The Art of Rejection

 

What do you do when a writer has spent time working on articles for your blog and they’re just not what you wanted? How do you politely say thanks for your time but I can’t use any of this material without major editing and rewriting? I’ve been getting lots of emails since I put up a post on Craigslist for writers.  The response has been phenomenal but the quality is lacking.  This morning I opened my email and read three submissions one writer sent me.

create-quality-content

Finding quality content for your blog can be a challenge

 

I printed out one of the articles about How to Measure Your Cabinet Doors.  This is an article readers are on our site www.cabinetdoorsforless.com definitely need.  They need to feel confident they can accurately measure their replacement cabinet doors so they can go ahead and place their orders.  The writer said to work with a standard unit of measure like “feet” and “meters.” What? Measurements need to be in inches and they need to be exact.  Where was any mention of the door overlay? Of how to measure a split door? (A split door means the cabinet opening has 2 doors instead of just one.  Split doors are great if the cabinet opening is over 22 inches.)  The writer’s voice is clear and and overall the piece is easy to read.  But this wasn’t going to work for our blog.  I put off the dreaded rejection letter as long as possible.  Here is what I came up with after some consideration.

Dear Writer,
I had a chance to review your articles and would like to thank you for the time and effort you put into the writing.  You have a clear voice and good style.  These are not quite what I’m looking for.  You are a gifted writer but what I need is a bit more technical.  Our customers need specific info and these posts need to explain exactly how to measure the cabinet doors.  Customers are getting ready to order custom cabinets and need guidance.  How do they measure? What is a door overlay? What is a split door and how do you take a split door measurement? We manufacture the doors and measurements need to be spot on, down to the nearest 1/16th of an inch.  Precision is crucial.  We cannot just tell them to use a standard unit of measure.  Measurements must be in inches, we do not use meters.  Measuring incorrectly can be a waste of hundreds or thousands of dollars.  We want customers to feel confident that they can get accurate measurements after reading our blog post.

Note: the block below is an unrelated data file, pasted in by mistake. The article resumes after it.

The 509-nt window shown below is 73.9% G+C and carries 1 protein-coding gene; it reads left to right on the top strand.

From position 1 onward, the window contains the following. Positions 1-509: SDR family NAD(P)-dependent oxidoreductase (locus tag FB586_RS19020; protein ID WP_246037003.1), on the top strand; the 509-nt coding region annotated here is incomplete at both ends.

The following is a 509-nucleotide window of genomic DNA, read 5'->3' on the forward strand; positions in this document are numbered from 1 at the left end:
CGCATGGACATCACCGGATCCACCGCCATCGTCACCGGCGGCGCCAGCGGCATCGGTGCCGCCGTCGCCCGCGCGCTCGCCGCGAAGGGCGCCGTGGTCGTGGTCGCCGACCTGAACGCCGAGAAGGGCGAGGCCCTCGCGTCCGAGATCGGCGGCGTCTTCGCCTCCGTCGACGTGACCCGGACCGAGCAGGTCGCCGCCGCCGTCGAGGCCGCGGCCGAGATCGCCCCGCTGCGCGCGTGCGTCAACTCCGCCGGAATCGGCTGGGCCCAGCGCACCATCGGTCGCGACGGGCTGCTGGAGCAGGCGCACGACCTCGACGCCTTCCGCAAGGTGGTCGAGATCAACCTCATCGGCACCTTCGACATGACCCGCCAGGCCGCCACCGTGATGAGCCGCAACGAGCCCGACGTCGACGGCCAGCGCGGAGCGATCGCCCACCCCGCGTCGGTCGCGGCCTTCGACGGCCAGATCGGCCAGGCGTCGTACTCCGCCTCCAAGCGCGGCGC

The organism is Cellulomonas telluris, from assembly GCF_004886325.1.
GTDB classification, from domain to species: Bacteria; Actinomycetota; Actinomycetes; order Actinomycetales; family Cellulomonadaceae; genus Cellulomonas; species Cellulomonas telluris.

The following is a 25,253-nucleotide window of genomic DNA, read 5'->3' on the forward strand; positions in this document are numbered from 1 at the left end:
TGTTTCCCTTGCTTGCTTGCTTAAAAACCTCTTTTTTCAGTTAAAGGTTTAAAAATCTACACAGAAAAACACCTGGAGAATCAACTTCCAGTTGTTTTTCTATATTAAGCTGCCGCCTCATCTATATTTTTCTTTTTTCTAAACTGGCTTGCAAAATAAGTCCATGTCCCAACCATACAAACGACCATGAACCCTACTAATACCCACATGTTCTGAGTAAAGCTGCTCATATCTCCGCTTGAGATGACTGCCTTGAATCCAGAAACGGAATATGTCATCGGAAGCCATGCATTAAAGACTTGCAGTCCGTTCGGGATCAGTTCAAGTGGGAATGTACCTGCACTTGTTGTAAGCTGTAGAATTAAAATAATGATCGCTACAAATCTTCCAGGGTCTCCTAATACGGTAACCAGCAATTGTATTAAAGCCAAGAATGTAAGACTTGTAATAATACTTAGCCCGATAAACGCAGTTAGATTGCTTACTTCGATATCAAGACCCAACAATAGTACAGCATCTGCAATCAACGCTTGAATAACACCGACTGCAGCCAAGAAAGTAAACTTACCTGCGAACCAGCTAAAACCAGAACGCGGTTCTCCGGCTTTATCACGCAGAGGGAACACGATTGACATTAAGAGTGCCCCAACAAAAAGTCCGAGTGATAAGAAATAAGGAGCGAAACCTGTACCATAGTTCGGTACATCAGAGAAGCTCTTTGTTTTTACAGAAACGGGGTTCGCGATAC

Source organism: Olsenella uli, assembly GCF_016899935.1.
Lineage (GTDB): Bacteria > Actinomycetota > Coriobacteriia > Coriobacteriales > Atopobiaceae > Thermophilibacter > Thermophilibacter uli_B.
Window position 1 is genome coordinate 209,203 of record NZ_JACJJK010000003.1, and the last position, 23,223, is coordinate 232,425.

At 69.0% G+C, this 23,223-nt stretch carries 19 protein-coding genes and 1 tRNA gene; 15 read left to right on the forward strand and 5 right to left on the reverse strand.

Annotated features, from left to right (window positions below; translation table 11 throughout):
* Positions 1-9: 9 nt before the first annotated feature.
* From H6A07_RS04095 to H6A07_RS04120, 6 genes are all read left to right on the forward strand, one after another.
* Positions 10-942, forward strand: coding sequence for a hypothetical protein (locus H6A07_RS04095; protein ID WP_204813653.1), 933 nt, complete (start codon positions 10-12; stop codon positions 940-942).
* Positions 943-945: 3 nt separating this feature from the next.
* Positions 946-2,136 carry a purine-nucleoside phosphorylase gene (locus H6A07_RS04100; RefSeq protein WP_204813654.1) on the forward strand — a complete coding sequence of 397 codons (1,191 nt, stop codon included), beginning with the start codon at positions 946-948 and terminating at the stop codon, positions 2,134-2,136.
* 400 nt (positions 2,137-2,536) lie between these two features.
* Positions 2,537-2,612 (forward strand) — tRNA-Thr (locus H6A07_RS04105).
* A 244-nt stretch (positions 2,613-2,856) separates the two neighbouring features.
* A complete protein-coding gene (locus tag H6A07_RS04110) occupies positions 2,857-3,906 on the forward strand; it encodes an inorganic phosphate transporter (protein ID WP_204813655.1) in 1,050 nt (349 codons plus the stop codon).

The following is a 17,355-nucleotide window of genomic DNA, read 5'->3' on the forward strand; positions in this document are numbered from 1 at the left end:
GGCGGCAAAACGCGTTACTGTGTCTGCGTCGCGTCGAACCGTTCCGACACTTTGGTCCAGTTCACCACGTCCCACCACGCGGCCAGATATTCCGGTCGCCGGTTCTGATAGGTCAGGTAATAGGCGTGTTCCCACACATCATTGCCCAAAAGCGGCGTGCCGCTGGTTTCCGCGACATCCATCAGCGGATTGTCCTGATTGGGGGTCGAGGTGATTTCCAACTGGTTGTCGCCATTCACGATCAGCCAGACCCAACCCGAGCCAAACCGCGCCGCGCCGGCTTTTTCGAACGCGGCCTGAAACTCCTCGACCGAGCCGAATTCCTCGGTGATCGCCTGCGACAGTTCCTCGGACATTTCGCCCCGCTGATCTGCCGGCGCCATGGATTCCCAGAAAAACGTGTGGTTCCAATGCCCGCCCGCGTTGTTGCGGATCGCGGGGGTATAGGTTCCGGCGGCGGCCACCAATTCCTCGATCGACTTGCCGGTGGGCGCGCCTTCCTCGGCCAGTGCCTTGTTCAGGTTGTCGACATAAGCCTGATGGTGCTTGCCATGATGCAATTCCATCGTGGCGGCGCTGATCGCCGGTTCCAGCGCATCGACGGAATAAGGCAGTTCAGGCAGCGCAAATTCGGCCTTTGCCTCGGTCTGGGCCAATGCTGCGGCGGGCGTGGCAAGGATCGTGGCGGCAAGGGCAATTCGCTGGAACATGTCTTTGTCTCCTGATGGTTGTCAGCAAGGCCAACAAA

I will issue a $10 payment via PayPal for your effort but am unable to pay more than that, simply because I will have to do lots of editing to get them to work on our blog.  I recommend you post these articles on another site such as Constant Content if you are interested in selling them.  
What do you think? Too harsh? Looks like How to Measure Your Cabinet Doors is next on my list of articles I need to write.

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